# [Calculation 1] Fundamentals of Hypergeometric Functions

Edited by Leun Kim

The classical hypergeometric function ${}_{2}F_1$ is defined by
$${}_{2}F_1(a,b;c;z) = \sum_{k=0}^\infty \frac{(a)_k(b)_k}{(c)_k} \frac{z^k}{k!}$$
where $(\cdot)_k$ is Pochhammer symbol, that is,
$$(q)_k = \frac{\Gamma(q+k)}{\Gamma(q)}$$
provided that $q+k$ is not a negative integer, with the convention $1/{\pm\infty} = 0$. Note that we may naturally generalize the classical hypergeometric function to the generalized hypergeometric series:
$${}_p F_q \begin{bmatrix}a_1, a_2, \cdots, a_p \\ b_1, b_2, \cdots, b_q;z \end{bmatrix} = \sum_{k=0}^\infty \frac{(a_1)_k (a_2)_k \cdots (a_p)_k}{(b_1)_k (b_2)_k \cdots (b_q)_k} \frac{z^k}{k!}$$
for $p,q\in \mathbb N$. Note that we usually set $p=q+1$ so that the series converges when $|z|<1$ for all possible choices of parameters. Of course, there are lots of formulas, which expand the domain of the function through the analytic continuation. For the simplicity, we frequently use the notation
$${}_p F_q (a_1, \cdots, a_p; b_1, \cdots, b_q; z) = {}_p F_q \begin{bmatrix}a_1, \cdots, a_p \\ b_1, \cdots, b_q;z \end{bmatrix}.$$

 Theorem 1. (Euler’s Integral Representation) Let $\text{Re} c> \text{Re} b>0$, then $$_2 F_1 (a,b;c;z) = \frac{\Gamma(c)}{\Gamma(b)\Gamma(c-b)} \int_0^1 \frac{t^{b-1} (1-t)^{c-b-1}}{(1-tz)^a}\,dt$$ holds in the $z$ plane cut along the real axis from $1$ to $\infty$.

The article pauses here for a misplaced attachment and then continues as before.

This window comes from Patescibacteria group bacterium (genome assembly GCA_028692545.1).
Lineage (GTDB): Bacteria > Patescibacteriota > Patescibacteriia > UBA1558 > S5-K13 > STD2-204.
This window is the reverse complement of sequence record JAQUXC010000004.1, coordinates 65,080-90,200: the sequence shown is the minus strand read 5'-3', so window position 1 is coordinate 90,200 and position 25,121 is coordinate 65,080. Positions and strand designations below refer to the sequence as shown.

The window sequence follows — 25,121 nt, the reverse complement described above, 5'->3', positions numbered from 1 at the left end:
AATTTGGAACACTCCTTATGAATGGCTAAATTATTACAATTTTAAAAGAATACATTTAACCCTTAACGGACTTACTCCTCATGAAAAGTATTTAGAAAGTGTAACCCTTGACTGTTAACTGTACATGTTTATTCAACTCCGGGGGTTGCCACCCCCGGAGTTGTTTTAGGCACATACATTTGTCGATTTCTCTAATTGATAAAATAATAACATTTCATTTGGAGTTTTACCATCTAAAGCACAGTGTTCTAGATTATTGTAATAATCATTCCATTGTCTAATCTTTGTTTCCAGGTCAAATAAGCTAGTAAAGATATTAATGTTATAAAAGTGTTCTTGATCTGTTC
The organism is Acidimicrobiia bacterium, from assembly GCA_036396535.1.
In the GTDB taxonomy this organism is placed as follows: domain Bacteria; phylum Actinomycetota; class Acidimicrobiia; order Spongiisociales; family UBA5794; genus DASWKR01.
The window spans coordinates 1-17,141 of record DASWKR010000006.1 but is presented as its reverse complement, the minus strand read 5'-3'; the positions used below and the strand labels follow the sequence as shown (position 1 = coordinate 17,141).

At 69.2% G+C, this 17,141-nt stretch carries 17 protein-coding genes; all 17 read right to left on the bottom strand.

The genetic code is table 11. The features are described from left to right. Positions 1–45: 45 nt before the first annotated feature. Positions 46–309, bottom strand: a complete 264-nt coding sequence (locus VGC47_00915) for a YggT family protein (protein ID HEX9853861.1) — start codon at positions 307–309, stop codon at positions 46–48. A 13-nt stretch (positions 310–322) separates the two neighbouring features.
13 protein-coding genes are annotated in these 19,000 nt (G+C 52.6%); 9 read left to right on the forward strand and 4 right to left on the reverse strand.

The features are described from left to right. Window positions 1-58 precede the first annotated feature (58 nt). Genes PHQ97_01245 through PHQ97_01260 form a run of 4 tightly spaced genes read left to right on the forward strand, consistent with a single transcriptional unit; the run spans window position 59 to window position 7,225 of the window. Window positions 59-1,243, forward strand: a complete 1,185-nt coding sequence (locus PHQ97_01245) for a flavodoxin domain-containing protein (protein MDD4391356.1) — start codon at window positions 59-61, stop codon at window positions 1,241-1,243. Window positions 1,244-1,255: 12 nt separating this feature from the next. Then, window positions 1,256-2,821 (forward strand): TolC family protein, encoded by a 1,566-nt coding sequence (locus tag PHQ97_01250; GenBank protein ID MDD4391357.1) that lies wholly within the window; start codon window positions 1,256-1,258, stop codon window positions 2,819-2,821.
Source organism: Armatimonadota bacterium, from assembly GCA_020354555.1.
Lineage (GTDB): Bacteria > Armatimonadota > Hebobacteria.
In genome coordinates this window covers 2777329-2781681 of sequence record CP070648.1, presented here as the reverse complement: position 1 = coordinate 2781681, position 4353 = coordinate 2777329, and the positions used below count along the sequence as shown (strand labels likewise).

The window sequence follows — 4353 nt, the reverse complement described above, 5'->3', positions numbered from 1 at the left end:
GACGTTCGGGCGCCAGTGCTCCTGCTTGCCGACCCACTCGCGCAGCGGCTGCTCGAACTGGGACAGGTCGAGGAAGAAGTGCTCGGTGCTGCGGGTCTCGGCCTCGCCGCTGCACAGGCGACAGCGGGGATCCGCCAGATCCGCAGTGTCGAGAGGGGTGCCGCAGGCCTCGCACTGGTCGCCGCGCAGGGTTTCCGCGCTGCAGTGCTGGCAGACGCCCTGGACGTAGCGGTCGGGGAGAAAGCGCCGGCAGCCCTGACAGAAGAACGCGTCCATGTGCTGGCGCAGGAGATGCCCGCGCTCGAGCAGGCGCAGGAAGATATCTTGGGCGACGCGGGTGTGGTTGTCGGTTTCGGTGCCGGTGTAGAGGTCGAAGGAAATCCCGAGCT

Proof. By the binomial theorem, we have
$$\frac{1}{(1-tz)^{a}} = \sum_{k=0}^\infty \frac{(a)_k}{k!}(tz)^k$$
so that
\begin{eqnarray*}
\int_0^1 \frac{t^{b-1}(1-t)^{c-b-1}}{(1-tz)^a}\,dt
&=&
\int_0^1 t^{b-1}(1-t)^{c-b-1}\sum_{k=0}^\infty \frac{(a)_k}{k!}(tz)^k\,dt\\
&=&
\sum_{k=0}^\infty \frac{(a)_k}{k!} z^k \int_0^1 t^{k+b-1} (1-t)^{c-b-1}\,dt\\
&=&
\sum_{k=0}^\infty \frac{(a)_k}{k!} z^k \frac{\Gamma(k+b)\Gamma(c-b)}{\Gamma(k+c)}.
\end{eqnarray*}
Therefore we obtain
\begin{eqnarray*}
\frac{\Gamma(c)}{\Gamma(b)\Gamma(c-b)}
\int_0^1 \frac{t^{b-1}(1-t)^{c-b-1}}{(1-tz)^a}\,dt
&=&
\sum_{k=0}^\infty \frac{(a)_k}{k!} z^k \frac{\Gamma(k+b)}{\Gamma(b)} \frac{\Gamma(c)}{\Gamma(k+c)}\\
&=&
\sum_{k=0}^\infty \frac{(a)_k (b)_k}{(c)_k k!} z^k\\
&=&
_2 F_1 (a,b;c;z)
\end{eqnarray*}
which proves Theorem 1 for $|z|<1$. Since the integral is analytic in the cut plane, the theorem holds.$\square$

References.
[1] en.wikipedia.org/wiki/Hypergeometric_function
[2] aw.twi.tudelft.nl/~koekoek/onderw1112/specfunc_en.html

#### Leun Kim

Ph.D Candidate at The University of Tokyo
I was born and raised in Daegu, S. Korea. I majored in electronics and math in Seoul from 2007 to 2012. I've had a great interest in math since freshman year, and I studied PDE in Osaka, Japan from 2012-2014. I worked at a science museum and HUFS from 2014 in Seoul. Now I'm studying PDE in Tokyo, Japan. I also developed an interest in music, as I met a great piano teacher Oh in 2001, and joined an indie metal band in 2008. In my spare time, I enjoy various things, such as listening music, blogging, traveling, taking photos, and playing Go and Holdem. Please do not hesitate to contact me with comments, email, guestbook, and social medias.